Skip to content

More tea vicar?

1886 blend of Indian Assam and Keemun from China. A decent loose leaf black tea, but how to make a decent cup in the field?

1886 Blend Tea comprised of Indian Assam and Keemun from China. A pretty good loose leaf black tea from Whittard, but how to make a decent cup in the field?

Tea on the trail

I love a cup of tea in the morning, and a second one to follow that preferably. A decent cuppa in the p.m. goes down well too, come to that, for post hike rehydration, a pint of tea in the evening is also the perfect answer. But despite having made hundreds of cups of tea (possibly thousands) outdoors, I still find mastering the perfect cup of tea a bit of a struggle.

28g MSR Mug Mate, a useful tool for brwing up with loose tea or coffee

28g MSR Mug Mate, a useful tool for brewing up with loose tea or coffee

Brewing up a pint of water and a tea bag is no problem. I have dabbled with loose tea in the past and may yet again, but while saving on the problem of disposal of perforated paper etc, the accompanying mess of wet leaves produced by loose tea still proves a nuisance, both to dispose surreptitiously (leave no trace) and the cleaning of any filters etc that have been utilised.

So it remains the tea bag. Assam is my favourite, especially to get up and moving in the morning. This is an Indian tea obviously, though I will happily indulge in a decent mix of China teas such as Whittard’s Russian Caravan. Another pretty good cup of tea can be made from English Breakfast which is blended from teas grown thousands of miles apart. However, being mostly strong teas with a fair degree of tannin, they all require milk. Therein lies the problem. I weaned myself off full fat milk and sugar in tea decades ago, semi skinned is the way to go. Try and equate this to a decent milk powder and it becomes a struggle. The usual, thinner powders just simply do not produce a decent flavour while the better alternative, such as Nido, an excellent full fat milk powder that works great with granola, porridge and the like, makes a greasy, scummy cup of tea that makes me retch.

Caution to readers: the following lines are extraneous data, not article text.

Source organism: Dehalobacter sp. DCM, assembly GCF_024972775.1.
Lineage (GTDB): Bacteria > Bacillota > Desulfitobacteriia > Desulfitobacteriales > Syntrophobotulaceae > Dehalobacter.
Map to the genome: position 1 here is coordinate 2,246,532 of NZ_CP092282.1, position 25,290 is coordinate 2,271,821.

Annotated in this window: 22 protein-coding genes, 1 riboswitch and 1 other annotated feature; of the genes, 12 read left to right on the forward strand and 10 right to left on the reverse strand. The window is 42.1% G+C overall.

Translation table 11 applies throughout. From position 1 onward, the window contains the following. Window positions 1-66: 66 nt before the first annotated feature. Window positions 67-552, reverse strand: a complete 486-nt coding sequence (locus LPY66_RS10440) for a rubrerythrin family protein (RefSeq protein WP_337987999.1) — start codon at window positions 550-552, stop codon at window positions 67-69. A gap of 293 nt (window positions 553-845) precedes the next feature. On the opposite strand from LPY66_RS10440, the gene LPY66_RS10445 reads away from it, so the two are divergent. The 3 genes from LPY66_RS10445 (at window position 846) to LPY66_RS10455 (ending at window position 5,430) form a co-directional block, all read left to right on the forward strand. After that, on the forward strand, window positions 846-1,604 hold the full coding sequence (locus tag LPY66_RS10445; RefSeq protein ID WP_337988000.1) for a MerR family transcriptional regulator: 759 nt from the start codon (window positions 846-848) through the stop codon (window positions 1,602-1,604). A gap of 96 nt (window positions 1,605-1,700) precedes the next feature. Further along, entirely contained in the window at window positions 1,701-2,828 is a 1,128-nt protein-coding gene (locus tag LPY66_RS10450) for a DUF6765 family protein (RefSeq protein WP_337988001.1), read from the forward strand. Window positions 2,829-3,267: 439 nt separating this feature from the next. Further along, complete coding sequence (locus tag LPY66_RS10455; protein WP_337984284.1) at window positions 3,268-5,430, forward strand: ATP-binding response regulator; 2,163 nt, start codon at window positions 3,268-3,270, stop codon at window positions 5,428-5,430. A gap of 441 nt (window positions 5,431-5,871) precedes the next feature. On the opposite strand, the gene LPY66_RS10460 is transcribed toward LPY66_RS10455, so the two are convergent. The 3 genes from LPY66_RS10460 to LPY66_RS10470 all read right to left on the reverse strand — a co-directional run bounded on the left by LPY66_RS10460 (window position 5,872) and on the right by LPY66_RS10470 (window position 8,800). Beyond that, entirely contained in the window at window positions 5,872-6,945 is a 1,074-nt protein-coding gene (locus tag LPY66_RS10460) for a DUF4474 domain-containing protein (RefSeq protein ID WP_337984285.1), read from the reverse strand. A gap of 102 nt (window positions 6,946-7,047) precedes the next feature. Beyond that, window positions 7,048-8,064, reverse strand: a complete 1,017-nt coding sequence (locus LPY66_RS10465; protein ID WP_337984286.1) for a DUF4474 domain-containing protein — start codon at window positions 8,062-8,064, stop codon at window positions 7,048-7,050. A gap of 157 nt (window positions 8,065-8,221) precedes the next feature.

So, after thirty years of making, or attempting to make, my standard cuppa in the field, I am searching for a palatable alternative. It has to be either a more mild black tea that can be drunk without milk, such as a weak Lapsang souchong, or one of the green teas or infusions that proliferate these days. While many are ‘OK’, none particularly rock my boat and I have yet to find one that I truly enjoy, but the search goes on…

Tea bags

2 replies »

Leave a Reply

Fill in your details below or click an icon to log in: Logo

You are commenting using your account. Log Out /  Change )

Facebook photo

You are commenting using your Facebook account. Log Out /  Change )

Connecting to %s

Follow Three Points of the Compass on

Enter your email address to follow this blog and receive notifications of new posts by email.

Join 305 other subscribers


%d bloggers like this: